April 29, 2010

Feds Flex Their Flexibility In Revised Merger Guidelines

The U.S. Department of Justice and the Federal Trade Commission have released for public comment proposed revisions to the Horizontal Merger Guidelines that would reflect antitrust enforcers’ ever decreasing reliance on the bright-line tests that once dominated merger analysis.

The proposed revisions would continue the long term trend of antitrust authorities exercising more flexibility and discretion in analyzing individual mergers.  The revised Guidelines signal a willingness by antitrust enforcers to be expansive in considering evidence of competitive effects, and a disinclination to rigidly apply traditional tests such as market definition.

Interested parties have until May 20, 2010, to provide comments on the proposed revised Guidelines.

The Guidelines, which were issued in 1992 and revised in 1997, outline the two agencies’ antitrust enforcement policy in reviewing horizontal mergers.  The proposed revisions to the Guidelines are intended to reflect the agencies’ experience and their current approach to merger review.  The revisions are also informed by a series of public workshops the two agencies have held

The proposed revised Guidelines include a new Section 2 on “Evidence of Adverse Competitive Effects,” which discusses types of evidence and sources of evidence the agencies will turn to in assessing the likely competitive effects of mergers. For instance, evidence of post-merger price increase or other changes adverse to customers is given substantial weight by the agencies – if these changes are anticompetitive effects resulting from the merger they can be dispositive for the agencies.  A consummated merger can be anticompetitive even if price increases or other changes adverse to customers are not felt – the merged firm may be aware of the possibility of post-merger antitrust review and purposefully moderating its conduct. click here for more »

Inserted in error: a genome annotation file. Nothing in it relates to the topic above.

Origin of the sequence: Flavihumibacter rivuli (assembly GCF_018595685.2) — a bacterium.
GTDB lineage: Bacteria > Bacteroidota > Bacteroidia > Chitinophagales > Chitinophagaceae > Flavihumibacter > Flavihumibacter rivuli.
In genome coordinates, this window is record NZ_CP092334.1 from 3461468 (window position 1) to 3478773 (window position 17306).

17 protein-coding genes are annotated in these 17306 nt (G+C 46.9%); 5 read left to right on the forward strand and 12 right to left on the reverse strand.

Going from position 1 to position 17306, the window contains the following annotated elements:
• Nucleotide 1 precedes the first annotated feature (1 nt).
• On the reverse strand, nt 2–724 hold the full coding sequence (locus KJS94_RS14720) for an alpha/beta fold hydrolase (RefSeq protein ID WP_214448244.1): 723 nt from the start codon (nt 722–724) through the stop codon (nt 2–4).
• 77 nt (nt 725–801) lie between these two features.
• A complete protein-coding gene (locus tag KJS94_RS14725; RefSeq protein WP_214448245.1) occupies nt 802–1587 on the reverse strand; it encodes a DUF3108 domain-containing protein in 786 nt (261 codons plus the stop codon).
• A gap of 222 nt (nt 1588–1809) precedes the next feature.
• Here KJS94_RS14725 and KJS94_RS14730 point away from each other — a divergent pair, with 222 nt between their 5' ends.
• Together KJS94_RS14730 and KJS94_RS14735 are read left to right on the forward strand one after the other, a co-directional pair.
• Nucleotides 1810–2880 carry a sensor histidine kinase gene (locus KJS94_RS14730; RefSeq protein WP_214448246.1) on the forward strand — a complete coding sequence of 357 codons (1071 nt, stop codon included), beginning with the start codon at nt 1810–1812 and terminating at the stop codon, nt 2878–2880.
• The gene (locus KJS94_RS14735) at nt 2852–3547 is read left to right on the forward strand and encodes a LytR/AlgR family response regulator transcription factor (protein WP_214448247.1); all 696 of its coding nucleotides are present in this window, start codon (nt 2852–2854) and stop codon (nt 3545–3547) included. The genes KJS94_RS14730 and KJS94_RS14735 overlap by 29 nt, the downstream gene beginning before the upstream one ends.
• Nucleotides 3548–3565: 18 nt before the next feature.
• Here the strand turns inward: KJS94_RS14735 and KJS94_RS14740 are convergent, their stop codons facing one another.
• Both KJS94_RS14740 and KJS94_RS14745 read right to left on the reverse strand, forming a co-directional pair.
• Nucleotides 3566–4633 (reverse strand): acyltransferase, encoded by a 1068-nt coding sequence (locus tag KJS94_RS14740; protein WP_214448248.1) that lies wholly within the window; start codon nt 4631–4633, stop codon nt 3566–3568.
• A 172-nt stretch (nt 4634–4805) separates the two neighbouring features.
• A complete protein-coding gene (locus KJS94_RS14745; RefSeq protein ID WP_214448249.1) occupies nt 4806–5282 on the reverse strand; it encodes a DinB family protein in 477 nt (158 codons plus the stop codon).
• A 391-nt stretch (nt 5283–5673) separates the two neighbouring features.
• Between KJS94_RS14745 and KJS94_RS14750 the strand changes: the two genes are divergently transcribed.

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Categories: Antitrust and Price Fixing, Antitrust Enforcement

    April 26, 2010

    European Commission Enacts New Online Sales Rules

    The European Commission has enacted highly anticipated antitrust rules regulating online sales.

    The rules clamp down on what the EC considers to be permissive distribution agreements that have arisen on occasion between goods manufacturers and resellers, and update regulations adopted prior to the massive growth in the last 10 years in commerce over the Internet.

    The new rules are primarily aimed at facilitating online sales, which play a critical role in generating economic growth and integration across borders.  The rules allow manufacturers a relatively free hand in deciding their methods of selling goods in the European market as long as they have less than a 30 percent market share.  However, fixing resale prices remains restricted as harmful to competition.